McCabe was subjected to ‘hostility and enmity’ in Cavan-Monaghan
Charleton tribunal hears whistleblower was bullied and called a ‘rat’ on social media
Maurice McCabe at Charleton tribunal. Photograph: Gareth Chaney/Collins
Garda whistleblower Sgt Maurice McCabe was the subject of “hostility and enmity” within the gardaí, the Charleton tribunal has heard.
Sgt McCabe’s barrister Michael McDowell said that while evidence had been given that Garda witnesses never discussed Sgt McCabe, he was the subject of “a good deal of hostility and enmity from certain sources in the Cavan-Monaghan division”.
The tribunal was also told Sgt McCabe was bullied, and called a “rat” on social media, Mr McDowell said.
Retired chief superintendent James Sheridan said he had never undermined Sgt McCabe in any way but he did know that Sgt McCabe was being bullied.
Mr McDowell said the tribunal had been given a picture by some witnesses that there was no animus whatsoever towards Sgt McCabe, and he was dealt with the same as any other guard. He said he was trying to establish that this was not the case.
Mr Sheridan said a HSE notification containing incorrect allegations of sexual abuse against Sgt McCabe was “a disastrous error”, but he said it was caused by the HSE and was not the fault of the gardaí.
“In my view it would be grossly unfair to hold the Garda Síochána responsible for the catastrophe that was perpetrated by the HSE,” Mr Sheridan said.
‘Conspiracy to sully’
Mr Sheridan said he never spoke to Ms D or to her father, Mr D, a garda officer, about the allegation Ms D had made in 2006, on which the DPP directed no prosecution.
Questioned by Micheál P O’Higgins on behalf of the Garda Commissioner, Mr Sheridan said that Garda press officer Supt David Taylor played no role in the manner in which he dealt with notifications from the HSE and Tusla.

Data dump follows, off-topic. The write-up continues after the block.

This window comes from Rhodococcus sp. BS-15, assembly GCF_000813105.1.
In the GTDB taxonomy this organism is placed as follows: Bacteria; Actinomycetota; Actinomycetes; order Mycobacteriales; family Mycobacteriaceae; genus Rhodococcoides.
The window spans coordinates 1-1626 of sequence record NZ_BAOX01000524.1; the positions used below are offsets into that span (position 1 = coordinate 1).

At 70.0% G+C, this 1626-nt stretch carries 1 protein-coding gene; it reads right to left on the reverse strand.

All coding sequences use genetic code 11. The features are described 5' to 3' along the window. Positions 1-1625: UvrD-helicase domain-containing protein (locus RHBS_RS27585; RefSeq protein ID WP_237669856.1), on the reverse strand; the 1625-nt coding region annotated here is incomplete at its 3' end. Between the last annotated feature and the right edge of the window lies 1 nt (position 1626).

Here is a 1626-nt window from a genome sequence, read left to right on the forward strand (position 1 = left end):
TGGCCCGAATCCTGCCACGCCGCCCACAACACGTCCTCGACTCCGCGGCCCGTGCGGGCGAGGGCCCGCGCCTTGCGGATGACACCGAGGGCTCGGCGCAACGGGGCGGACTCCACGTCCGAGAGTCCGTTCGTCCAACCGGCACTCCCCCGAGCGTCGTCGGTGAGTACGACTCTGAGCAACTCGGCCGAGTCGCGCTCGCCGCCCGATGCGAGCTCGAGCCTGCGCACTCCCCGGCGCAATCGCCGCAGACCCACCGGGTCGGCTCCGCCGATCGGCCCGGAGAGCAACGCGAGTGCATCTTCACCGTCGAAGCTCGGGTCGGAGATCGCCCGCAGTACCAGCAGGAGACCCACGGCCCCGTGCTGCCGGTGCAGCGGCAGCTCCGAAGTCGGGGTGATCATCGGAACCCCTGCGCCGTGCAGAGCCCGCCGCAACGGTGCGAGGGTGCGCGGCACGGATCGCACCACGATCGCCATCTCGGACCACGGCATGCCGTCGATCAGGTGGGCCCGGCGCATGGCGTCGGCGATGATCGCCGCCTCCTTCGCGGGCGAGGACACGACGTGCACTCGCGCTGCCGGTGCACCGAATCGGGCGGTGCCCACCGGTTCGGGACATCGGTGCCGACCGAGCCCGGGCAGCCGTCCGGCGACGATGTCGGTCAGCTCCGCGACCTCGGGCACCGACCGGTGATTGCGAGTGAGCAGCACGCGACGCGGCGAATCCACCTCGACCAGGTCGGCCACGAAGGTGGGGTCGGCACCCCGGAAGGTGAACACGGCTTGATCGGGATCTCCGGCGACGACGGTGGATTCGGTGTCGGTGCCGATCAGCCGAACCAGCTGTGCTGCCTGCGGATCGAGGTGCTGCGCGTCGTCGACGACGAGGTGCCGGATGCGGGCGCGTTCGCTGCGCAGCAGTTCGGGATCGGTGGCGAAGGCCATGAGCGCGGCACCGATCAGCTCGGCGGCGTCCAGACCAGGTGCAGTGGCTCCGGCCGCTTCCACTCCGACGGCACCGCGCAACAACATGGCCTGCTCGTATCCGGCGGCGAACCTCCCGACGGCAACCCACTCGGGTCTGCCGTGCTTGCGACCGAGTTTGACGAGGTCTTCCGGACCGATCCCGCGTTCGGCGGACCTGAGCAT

“Were you party to any conspiracy to sully or besmirch the reputation of Sgt Maurice McCabe?” Mr O’Higgins asked.
“Absolutely not,” Mr Sheridan said. To his knowledge nobody in senior Garda management was party to any such conspiracy, he said.
In other evidence the former senior garda denied that tasks were not followed up on after a high-level meeting in order to keep allegations about Sgt McCabe alive.
Mr Sheridan attended a meeting in July 2014 along with Bailieboro superintendent Leo McGinn and assistant commissioner Kieran Kenny to discuss HSE notifications relating to Sgt McCabe.
The tribunal is looking into allegations of a smear campaign against the Garda whistleblower.
Following a 2006 complaint from Ms D against Sgt McCabe the DPP had directed that no prosecution be made as there was no evidence of an offence. A notification sent to gardaí in 2014 after Ms D sought counselling erroneously contained serious allegations from an unrelated case.
Mr Kenny told the meeting it was “unbelievable” the HSE had made “a copy and paste error”, and that it was important they deal with the issue “given the people involved.”
Mr Sheridan said this referred to Sgt McCabe, and to the fact Ms D had met Fianna Fáil leader Micheál Martin about her case.
At the meeting a decision was made to seek legal advice and to contact the HSE for a further explanation of how the error had occurred.
The tribunal heard, however, that neither decision was acted on.
“I suggest this was done on purpose to keep the allegation alive,” Kathleen Leader BL, for the tribunal, said to Mr Sheridan.
“Certainly not, absolutely not,” Mr Sheridan said.
Mr Sheridan said that as far as he was concerned, gardaí had concluded their inquiries into the erroneous report, the original 2007 allegation had been investigated fully and it was no longer a Garda matter.
The tribunal continues on Monday.